Teen is trou­bled by bouts of anx­i­ety

Orlando Sentinel - - PUZZLE - By Amy Dick­in­son [email protected]­dick­in­son.com Twit­ter @ask­ingamy

Dear Amy: I am a teenager, strug­gling with school is­sues, anx­i­ety and wor­ries about where I want to go in life.

I have been ex­pe­ri­enc­ing panic at­tacks since sev­enth grade. My par­ents have been very sup­port­ive, but they don’t want me to get coun­sel­ing. They be­lieve I should try to deal with my hy­per­ven­ti­la­tion and stress is­sues my­self be­fore we tran­si­tion to the med­i­cal side of things. I re­spect this, and I un­der­stand their views. I’m ask­ing you for help be­cause your ad­vice could give me a push in the right di­rec­tion.

When I con­front a chal­lenge, I usu­ally be­come an­gry and want to give up. I get stressed at the small­est things. Usu­ally, I re­lease my anger by com­plain­ing and cry­ing, which leads to panic at­tacks. For me, the tran­si­tion from mid­dle school to high school was very hard — more kids, harder classes, peo­ple grow­ing up too quickly, etc. I don’t like it and I get nos­tal­gic about the past. I have a lot of friends who moved to dif­fer­ent schools, which is also tough for me.

Although I am will­ing to take on the work­load of more chal­leng­ing classes, I usu­ally find my­self so un­happy that I can­not do my best work in school.

I’ve tried many stress­re­liev­ing tech­niques — deep breath­ing, yoga and med­i­ta­tion — but they don’t seem to work. What can I do to over­come my anx­i­ety? — Stressed

Dear Stressed: Your par­ents seem to as­so­ciate coun­sel­ing with med­i­ca­tion, but coun­sel­ing in­volves talk­ing, strate­giz­ing, con­fronting and coach­ing — and not nec­es­sar­ily med­i­ca­tion (although med­i­ca­tion might help you!).

I am im­pressed that you are try­ing so hard to tackle this on your own, but yes, you would ben­e­fit from coun­sel­ing, and I hope your par­ents sup­port you get­ting pro­fes­sional help to deal with your anx­i­ety. Any treat­ment should start with a thor­ough pro­fes­sional assess­ment. Your school psy­chol­o­gist or coun­selor would be a good first stop for you.

Be­ing a teenager is tough. Be­ing a teenager with anx­i­ety is tougher. The new ex­pe­ri­ences and chal­lenges com­ing your way can seem over­whelm­ing. In­stead of sort­ing through your busy days and putting thoughts and feel­ings in some kind of man­age­able or­der, your brain is on high alert and is rac­ing faster than it should.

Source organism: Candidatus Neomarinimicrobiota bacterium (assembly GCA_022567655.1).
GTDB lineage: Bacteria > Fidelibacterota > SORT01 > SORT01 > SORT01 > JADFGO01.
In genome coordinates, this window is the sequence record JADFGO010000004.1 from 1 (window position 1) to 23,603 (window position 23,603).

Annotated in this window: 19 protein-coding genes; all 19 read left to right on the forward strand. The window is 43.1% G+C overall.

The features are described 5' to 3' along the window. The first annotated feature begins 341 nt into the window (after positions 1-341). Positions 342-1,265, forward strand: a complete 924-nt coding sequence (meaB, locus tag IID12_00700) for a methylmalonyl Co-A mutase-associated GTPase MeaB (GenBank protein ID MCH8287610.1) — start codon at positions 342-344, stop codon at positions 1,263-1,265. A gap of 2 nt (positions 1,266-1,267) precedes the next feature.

Your school coun­selor or li­brary should have a copy of “My Anx­ious Mind: A Teen’s Guide to Man­ag­ing Anx­i­ety and Panic,” by Michael A. Tomp­kins and Kather­ine A. Martinez (2011 Mag­i­na­tion Press). Both au­thors are coun­selors who work with teens, teach­ing strate­gies for con­fronting that anx­ious bully in your brain. You are not alone, and this book (and oth­ers writ­ten for teens) will help.

Dear Amy: My brother re­cently told me his daugh­ter, whom we haven’t seen in years, won’t visit us un­less we let her dog have ac­cess to both our main up­stairs liv­ing space and the down­stairs. My brother knows that hav­ing a dog up­stairs would cause me stress, and so that’s where I draw the line.

The down­stairs is a day­light ground floor of nearly 1,800 square feet, with guest rooms, a kitchen, bath­room and large liv­ing room with a view of Puget Sound. We’ve hosted other rel­a­tives with pets who’ve been fine keep­ing them in the down­stairs area.

There used to be rules of eti­quette for guests that in­cluded not bring­ing a pet to some­one’s home un­less it was in­vited by the host. We’re happy to host our niece and her dog, but within lim­its. Am I be­ing un­rea­son­able? — Sad Un­cle

Dear Un­cle: The rules for be­ing a good house­guest haven’t changed. You de­scribe a pleas­ant suite of rooms avail­able to your niece and her dog. If you’d like to in­vite her to visit, you should con­tact her and spell out the ac­com­mo­da­tions avail­able to her and her pooch. Let her re­spond to you, in­stead of us­ing her fa­ther as a go-be­tween.

Dear Amy: Re­spond­ing to “Mom of Fan­tas­tic Frump,” I grew up with a mother like this and it took years of ther­apy to es­cape the men­tal prison of her judg­ment.

To this “frumpy” daugh­ter I say: Keep on be­ing you, re­gard­less of what Mommy Dear­est thinks! — Been There

Dear Been There: I agree!

Dis­trib­uted by Tri­bune Con­tent Agency

Copy­right 2019 by Amy Dick­in­son

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